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Default Strategies

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Mortgage Daily

                                                 June 23, 2011

A new study found that strategic defaults on negative-equity properties are more likely with borrowers who make more and have bigger loans. The good news is that such defaults have declined.

At the end of 2008, 20 percent of U.S. mortgages that were at least 60 days behind were a strategic default. The most recent available data for the second-quarter 2010 show that the share has fallen to 17 percent.

The findings were outlined in a report released Thursday from Experian, Market Insight Snapshot. The report was prepared with the help of Oliver Wyman.

But despite the decline, Experian said no further retreat is likely until home prices strengthen.

“Homeowners have to see for themselves that their neighbors’ houses are selling for higher prices,” Experian explained. “For mortgage lenders, the latest strategic default figures suggest the issue will continue to be a problem for the next few years given their account management queues.”

The segment of capable borrowers most likely to deliberately default is those in higher-balance loans. Only 6 percent of delinquent borrowers with balances less than $50,000 utilized the strategy, while one-third of borrowers who had defaulted on loans greater than a million dollars were strategic defaulters.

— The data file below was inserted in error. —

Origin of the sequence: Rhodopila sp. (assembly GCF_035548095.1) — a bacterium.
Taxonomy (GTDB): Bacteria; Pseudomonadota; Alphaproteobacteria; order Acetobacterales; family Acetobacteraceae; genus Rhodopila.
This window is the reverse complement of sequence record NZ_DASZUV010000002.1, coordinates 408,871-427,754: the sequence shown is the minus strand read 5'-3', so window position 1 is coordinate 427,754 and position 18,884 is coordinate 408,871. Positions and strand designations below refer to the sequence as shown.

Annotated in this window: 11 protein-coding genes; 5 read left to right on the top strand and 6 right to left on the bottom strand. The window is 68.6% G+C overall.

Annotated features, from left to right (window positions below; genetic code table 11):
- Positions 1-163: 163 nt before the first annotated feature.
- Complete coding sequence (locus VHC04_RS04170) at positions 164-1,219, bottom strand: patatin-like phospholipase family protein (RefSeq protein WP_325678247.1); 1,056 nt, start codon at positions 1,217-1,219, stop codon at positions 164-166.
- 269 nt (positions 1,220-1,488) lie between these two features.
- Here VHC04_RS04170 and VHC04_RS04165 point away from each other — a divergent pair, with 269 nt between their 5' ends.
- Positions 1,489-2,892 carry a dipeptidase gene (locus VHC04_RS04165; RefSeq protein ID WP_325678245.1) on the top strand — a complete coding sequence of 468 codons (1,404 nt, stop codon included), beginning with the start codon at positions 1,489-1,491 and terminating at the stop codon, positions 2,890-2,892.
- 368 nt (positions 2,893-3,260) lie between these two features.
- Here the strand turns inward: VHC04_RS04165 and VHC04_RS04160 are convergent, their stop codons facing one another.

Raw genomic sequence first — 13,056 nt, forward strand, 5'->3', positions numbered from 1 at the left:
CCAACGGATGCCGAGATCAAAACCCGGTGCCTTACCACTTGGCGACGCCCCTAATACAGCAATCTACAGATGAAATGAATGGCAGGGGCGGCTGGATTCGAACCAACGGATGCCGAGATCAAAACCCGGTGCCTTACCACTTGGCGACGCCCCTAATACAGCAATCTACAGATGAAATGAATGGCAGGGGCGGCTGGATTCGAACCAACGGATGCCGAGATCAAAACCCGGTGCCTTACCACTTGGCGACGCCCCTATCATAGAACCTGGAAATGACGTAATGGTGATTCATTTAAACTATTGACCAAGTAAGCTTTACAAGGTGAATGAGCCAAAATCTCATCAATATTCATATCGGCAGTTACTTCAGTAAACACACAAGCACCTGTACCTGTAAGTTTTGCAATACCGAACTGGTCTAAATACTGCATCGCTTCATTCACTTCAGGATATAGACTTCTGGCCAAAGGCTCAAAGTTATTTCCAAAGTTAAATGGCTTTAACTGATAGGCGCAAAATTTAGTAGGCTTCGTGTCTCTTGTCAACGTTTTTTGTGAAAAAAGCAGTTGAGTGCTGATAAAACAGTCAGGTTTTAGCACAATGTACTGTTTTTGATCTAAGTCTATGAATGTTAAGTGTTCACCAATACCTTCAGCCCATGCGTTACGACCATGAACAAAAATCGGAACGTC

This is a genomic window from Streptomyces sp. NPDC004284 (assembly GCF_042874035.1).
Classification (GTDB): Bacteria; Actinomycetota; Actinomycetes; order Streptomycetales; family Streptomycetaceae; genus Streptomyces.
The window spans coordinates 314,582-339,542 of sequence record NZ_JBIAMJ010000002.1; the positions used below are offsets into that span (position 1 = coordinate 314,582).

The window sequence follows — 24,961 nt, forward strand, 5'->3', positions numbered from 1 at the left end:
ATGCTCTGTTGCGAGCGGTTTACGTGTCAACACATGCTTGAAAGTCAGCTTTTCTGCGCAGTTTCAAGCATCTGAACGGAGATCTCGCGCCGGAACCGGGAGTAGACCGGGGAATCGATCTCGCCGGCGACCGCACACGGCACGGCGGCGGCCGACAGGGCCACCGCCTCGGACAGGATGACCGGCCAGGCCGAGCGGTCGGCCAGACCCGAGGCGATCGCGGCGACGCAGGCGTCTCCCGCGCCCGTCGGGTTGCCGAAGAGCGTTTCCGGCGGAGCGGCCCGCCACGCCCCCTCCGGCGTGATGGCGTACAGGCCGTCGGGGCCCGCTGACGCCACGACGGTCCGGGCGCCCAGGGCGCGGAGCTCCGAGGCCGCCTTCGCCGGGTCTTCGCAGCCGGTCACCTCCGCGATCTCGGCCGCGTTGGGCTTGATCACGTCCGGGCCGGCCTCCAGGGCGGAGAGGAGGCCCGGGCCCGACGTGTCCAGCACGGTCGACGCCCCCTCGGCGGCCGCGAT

The same relationship existed with income. While just 9 percent of borrowers with yearly income of less than $40,000 stopped paying even though they could afford the payments, the proportion shot up to 30 percent when incomes exceeded $150,000.

Experian noted that 47 percent of strategic defaulters opened a new mortgage during the six months prior their defaults.

“This behavior further supports the evidence that these mortgage defaulters were doing so strategically,” the report said.

In addition, around nine-in-10 strategic defaulters remained current on other obligations as much as a year past the default.

The report indicated that strategic defaulters were half as likely to default on credit cards as distressed consumers.

One of the first steps servicers should take, according to the report, is to differentiate strategic defaulters from borrowers who are struggling to make occasional payments. Strategic defaulters are less likely to take advantage of loan modifications than struggling borrowers, who were referred to as “cash flow managers.”

Experian touted how its services can help lenders best manage the problem.

Another finding from the report was that more distressed borrowers have recently been making more payments, a development Experian said “may hold some optimism for future quarters.”

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